Be forwarned:

I am just trying to say as much as I can about each point. There might be better ways to organize the information, but I am not trying to tell a story or weave some cogent narrative.  Some of the ideas will seem to flat out contradict each other.  I am admitting this up front, so you don’t think I’m speaking nonsense.  I am just trying to do justice to the text, and really try to see it as it demands to be seen.  I do not want to strain it through the matrix of my prior theological convictions, because this narrative is bigger than that.  It deserves more than that.  I only want to tell the truth, even if it means not getting to the bottom of anything.  I invite you to join me here in the tension of deliberate uneasiness, which this passage demands.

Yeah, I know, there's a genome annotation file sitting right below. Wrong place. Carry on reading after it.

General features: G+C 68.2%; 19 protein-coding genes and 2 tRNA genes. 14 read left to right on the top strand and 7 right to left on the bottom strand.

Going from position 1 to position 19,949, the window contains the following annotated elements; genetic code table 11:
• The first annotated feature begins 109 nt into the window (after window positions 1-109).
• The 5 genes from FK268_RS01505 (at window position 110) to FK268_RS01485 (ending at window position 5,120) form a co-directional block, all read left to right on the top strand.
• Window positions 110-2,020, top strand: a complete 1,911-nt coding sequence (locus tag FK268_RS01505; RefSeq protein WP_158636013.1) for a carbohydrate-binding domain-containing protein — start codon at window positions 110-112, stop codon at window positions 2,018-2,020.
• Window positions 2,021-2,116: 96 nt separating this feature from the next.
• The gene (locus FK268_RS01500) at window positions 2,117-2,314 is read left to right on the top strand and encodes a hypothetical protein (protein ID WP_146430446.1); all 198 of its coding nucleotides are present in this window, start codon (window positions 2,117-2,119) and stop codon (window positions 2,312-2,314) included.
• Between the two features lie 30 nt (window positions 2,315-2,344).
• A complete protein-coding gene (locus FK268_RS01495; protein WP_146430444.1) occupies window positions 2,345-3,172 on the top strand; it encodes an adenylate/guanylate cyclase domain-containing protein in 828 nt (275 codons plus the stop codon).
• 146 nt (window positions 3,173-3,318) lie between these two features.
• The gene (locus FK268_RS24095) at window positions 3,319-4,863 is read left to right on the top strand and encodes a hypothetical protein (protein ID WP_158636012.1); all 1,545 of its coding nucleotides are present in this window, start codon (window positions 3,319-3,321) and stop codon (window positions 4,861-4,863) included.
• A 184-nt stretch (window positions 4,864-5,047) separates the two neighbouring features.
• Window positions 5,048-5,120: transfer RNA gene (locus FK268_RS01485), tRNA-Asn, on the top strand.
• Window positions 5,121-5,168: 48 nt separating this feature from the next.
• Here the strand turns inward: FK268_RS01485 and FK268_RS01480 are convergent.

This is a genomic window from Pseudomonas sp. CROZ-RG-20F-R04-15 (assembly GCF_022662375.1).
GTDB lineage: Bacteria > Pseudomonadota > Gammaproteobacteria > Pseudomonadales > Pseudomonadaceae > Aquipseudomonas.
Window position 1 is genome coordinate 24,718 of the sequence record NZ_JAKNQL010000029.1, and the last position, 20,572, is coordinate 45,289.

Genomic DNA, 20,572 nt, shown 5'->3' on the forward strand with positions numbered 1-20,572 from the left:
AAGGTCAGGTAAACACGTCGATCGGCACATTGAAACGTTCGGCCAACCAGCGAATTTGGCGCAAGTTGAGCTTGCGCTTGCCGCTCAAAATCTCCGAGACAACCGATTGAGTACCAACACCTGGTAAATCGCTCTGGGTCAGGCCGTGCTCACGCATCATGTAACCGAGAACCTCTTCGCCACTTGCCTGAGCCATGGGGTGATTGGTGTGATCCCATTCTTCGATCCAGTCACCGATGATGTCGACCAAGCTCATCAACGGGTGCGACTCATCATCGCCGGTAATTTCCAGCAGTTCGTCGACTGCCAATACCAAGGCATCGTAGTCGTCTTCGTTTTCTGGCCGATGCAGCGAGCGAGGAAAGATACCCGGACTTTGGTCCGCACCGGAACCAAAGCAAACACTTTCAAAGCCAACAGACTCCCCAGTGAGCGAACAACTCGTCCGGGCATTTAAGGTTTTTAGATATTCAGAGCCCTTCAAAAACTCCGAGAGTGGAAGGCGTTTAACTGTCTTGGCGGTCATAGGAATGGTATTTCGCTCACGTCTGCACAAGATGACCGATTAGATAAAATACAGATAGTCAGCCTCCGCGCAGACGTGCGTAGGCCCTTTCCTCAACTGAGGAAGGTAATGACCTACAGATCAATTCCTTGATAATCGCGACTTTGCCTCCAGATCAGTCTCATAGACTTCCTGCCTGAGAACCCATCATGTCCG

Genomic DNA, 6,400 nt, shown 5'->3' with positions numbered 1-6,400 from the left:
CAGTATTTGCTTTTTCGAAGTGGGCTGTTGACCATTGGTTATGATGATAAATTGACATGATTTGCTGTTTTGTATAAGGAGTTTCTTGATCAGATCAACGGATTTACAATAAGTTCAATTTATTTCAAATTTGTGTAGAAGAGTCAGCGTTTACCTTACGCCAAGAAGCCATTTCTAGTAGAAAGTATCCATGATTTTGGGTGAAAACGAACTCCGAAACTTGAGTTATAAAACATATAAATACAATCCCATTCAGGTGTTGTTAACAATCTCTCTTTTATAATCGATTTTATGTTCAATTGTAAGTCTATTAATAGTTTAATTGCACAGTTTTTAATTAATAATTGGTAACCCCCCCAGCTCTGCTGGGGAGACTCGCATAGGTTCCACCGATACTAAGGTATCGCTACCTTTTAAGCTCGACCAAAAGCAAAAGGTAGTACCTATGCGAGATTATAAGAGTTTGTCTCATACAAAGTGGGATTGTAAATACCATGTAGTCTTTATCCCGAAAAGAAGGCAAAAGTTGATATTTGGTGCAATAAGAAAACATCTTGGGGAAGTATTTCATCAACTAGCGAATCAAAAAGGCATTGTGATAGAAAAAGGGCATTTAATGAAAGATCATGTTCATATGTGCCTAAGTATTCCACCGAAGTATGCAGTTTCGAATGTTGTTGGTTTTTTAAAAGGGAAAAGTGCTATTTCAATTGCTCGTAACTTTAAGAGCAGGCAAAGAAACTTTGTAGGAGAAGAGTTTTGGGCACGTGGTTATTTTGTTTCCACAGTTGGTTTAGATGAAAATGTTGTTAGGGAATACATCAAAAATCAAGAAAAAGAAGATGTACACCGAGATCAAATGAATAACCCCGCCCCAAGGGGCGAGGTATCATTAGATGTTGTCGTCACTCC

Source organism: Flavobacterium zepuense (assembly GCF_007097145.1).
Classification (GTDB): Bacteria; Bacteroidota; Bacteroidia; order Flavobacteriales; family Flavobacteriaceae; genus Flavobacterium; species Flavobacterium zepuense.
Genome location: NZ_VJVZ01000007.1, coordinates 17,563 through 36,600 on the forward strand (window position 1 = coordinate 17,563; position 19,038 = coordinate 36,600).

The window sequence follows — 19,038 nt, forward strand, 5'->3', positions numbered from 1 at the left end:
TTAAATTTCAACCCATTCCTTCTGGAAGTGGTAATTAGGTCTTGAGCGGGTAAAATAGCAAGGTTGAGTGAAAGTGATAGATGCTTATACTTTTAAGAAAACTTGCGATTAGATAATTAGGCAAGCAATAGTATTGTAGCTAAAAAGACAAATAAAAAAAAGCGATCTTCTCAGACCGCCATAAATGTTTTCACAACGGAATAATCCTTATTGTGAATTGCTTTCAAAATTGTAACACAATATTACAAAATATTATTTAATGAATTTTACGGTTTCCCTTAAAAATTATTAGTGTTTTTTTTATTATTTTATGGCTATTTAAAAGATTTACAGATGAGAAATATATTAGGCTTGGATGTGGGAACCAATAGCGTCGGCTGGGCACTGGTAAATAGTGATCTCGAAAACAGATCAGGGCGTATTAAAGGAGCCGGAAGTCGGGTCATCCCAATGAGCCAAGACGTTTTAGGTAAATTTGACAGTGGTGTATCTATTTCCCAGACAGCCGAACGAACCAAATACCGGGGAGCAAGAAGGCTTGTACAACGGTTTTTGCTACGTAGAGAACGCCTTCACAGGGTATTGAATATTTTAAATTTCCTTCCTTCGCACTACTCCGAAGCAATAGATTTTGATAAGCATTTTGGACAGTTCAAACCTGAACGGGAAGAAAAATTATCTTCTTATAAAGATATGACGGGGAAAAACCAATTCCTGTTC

1. Good teacher, what shall I do to inherit eternal life?  How did the rich young ruler become rich?  Usually the young haven’t acquired great wealth.  Could he have inherited it?  Does he look at his wealth as evidence that God is blessing him, and so assumes that eternal life is a blessing which God will allow him to inherit?  Does he reason that, just like he didn’t earn his fortune, he could not earn eternal life? Could it be that he somehow knew, despite the teaching of the Pharisees, that eternal life can only be given, not earned.  Did he somehow intuit that only the Father can award eternal life, and it is not like money, something to be stacked, counted, and bartered with?  Many in his position naturally assumed that God would bless the especially righteous with earthly wealth.   This is why the disciples gasp in astonishment (vs 24), when Jesus announces “How hard it is for those who have riches to enter the kingdom of God!”  They were absolutely floored at the implications.  If the even the rich, God’s special chosen favored, blessed ones, can’t get it in, how can we the lowly fishermen ever hope to have a shot?